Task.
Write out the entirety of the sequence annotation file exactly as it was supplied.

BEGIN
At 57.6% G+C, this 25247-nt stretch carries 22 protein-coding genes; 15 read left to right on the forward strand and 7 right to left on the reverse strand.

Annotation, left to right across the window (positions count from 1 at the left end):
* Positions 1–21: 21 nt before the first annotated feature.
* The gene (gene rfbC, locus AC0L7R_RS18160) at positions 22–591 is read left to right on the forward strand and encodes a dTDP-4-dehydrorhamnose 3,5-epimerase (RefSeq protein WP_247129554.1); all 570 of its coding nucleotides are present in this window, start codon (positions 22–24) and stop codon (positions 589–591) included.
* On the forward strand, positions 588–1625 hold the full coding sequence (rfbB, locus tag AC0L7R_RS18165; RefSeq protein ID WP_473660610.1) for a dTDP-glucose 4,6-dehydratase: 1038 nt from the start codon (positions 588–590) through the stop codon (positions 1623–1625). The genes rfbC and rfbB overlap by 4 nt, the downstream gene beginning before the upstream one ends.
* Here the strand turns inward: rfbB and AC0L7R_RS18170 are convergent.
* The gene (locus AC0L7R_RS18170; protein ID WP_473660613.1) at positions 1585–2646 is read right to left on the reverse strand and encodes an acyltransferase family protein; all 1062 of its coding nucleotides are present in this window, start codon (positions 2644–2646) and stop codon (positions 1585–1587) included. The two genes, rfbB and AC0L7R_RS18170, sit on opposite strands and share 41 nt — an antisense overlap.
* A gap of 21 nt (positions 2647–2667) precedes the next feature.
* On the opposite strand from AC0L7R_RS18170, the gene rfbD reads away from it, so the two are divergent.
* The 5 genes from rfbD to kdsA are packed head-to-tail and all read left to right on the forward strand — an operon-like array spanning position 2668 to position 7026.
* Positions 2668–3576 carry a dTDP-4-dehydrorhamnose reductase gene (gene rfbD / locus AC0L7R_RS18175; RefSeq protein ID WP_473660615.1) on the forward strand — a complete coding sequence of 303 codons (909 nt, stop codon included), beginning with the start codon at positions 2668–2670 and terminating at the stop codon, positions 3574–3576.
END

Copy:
At 57.6% G+C, this 25247-nt stretch carries 22 protein-coding genes; 15 read left to right on the forward strand and 7 right to left on the reverse strand.

Annotation, left to right across the window (positions count from 1 at the left end):
* Positions 1–21: 21 nt before the first annotated feature.
* The gene (gene rfbC, locus AC0L7R_RS18160) at positions 22–591 is read left to right on the forward strand and encodes a dTDP-4-dehydrorhamnose 3,5-epimerase (RefSeq protein WP_247129554.1); all 570 of its coding nucleotides are present in this window, start codon (positions 22–24) and stop codon (positions 589–591) included.
* On the forward strand, positions 588–1625 hold the full coding sequence (rfbB, locus tag AC0L7R_RS18165; RefSeq protein ID WP_473660610.1) for a dTDP-glucose 4,6-dehydratase: 1038 nt from the start codon (positions 588–590) through the stop codon (positions 1623–1625). The genes rfbC and rfbB overlap by 4 nt, the downstream gene beginning before the upstream one ends.
* Here the strand turns inward: rfbB and AC0L7R_RS18170 are convergent.
* The gene (locus AC0L7R_RS18170; protein ID WP_473660613.1) at positions 1585–2646 is read right to left on the reverse strand and encodes an acyltransferase family protein; all 1062 of its coding nucleotides are present in this window, start codon (positions 2644–2646) and stop codon (positions 1585–1587) included. The two genes, rfbB and AC0L7R_RS18170, sit on opposite strands and share 41 nt — an antisense overlap.
* A gap of 21 nt (positions 2647–2667) precedes the next feature.
* On the opposite strand from AC0L7R_RS18170, the gene rfbD reads away from it, so the two are divergent.
* The 5 genes from rfbD to kdsA are packed head-to-tail and all read left to right on the forward strand — an operon-like array spanning position 2668 to position 7026.
* Positions 2668–3576 carry a dTDP-4-dehydrorhamnose reductase gene (gene rfbD / locus AC0L7R_RS18175; RefSeq protein ID WP_473660615.1) on the forward strand — a complete coding sequence of 303 codons (909 nt, stop codon included), beginning with the start codon at positions 2668–2670 and terminating at the stop codon, positions 3574–3576.